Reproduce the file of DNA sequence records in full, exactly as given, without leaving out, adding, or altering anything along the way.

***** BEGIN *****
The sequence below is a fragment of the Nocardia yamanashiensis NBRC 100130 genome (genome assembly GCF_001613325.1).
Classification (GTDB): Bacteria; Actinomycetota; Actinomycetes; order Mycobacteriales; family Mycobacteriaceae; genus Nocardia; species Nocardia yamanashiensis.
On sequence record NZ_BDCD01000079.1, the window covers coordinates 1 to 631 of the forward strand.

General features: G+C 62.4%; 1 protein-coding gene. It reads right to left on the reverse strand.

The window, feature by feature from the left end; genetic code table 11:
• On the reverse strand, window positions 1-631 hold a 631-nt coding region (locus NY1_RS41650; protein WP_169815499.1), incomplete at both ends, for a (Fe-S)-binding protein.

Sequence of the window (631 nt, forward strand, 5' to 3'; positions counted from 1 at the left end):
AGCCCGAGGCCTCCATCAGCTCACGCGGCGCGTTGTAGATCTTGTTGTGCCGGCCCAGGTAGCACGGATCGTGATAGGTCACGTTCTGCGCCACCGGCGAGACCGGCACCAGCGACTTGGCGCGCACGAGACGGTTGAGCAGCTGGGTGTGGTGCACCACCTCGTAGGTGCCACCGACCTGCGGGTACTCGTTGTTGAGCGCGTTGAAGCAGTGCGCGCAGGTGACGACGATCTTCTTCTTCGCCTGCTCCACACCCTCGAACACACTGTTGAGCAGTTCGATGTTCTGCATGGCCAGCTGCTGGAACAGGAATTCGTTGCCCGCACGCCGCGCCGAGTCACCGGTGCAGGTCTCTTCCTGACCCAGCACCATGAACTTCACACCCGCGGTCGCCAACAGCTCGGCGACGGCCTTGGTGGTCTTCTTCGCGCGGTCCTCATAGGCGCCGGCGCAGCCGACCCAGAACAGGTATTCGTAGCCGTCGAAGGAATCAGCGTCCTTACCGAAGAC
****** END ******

The sequence below is a fragment of the Nocardia yamanashiensis NBRC 100130 genome (genome assembly GCF_001613325.1).
Classification (GTDB): Bacteria; Actinomycetota; Actinomycetes; order Mycobacteriales; family Mycobacteriaceae; genus Nocardia; species Nocardia yamanashiensis.
On sequence record NZ_BDCD01000079.1, the window covers coordinates 1 to 631 of the forward strand.

General features: G+C 62.4%; 1 protein-coding gene. It reads right to left on the reverse strand.

The window, feature by feature from the left end; genetic code table 11:
• On the reverse strand, window positions 1-631 hold a 631-nt coding region (locus NY1_RS41650; protein WP_169815499.1), incomplete at both ends, for a (Fe-S)-binding protein.

Sequence of the window (631 nt, forward strand, 5' to 3'; positions counted from 1 at the left end):
AGCCCGAGGCCTCCATCAGCTCACGCGGCGCGTTGTAGATCTTGTTGTGCCGGCCCAGGTAGCACGGATCGTGATAGGTCACGTTCTGCGCCACCGGCGAGACCGGCACCAGCGACTTGGCGCGCACGAGACGGTTGAGCAGCTGGGTGTGGTGCACCACCTCGTAGGTGCCACCGACCTGCGGGTACTCGTTGTTGAGCGCGTTGAAGCAGTGCGCGCAGGTGACGACGATCTTCTTCTTCGCCTGCTCCACACCCTCGAACACACTGTTGAGCAGTTCGATGTTCTGCATGGCCAGCTGCTGGAACAGGAATTCGTTGCCCGCACGCCGCGCCGAGTCACCGGTGCAGGTCTCTTCCTGACCCAGCACCATGAACTTCACACCCGCGGTCGCCAACAGCTCGGCGACGGCCTTGGTGGTCTTCTTCGCGCGGTCCTCATAGGCGCCGGCGCAGCCGACCCAGAACAGGTATTCGTAGCCGTCGAAGGAATCAGCGTCCTTACCGAAGAC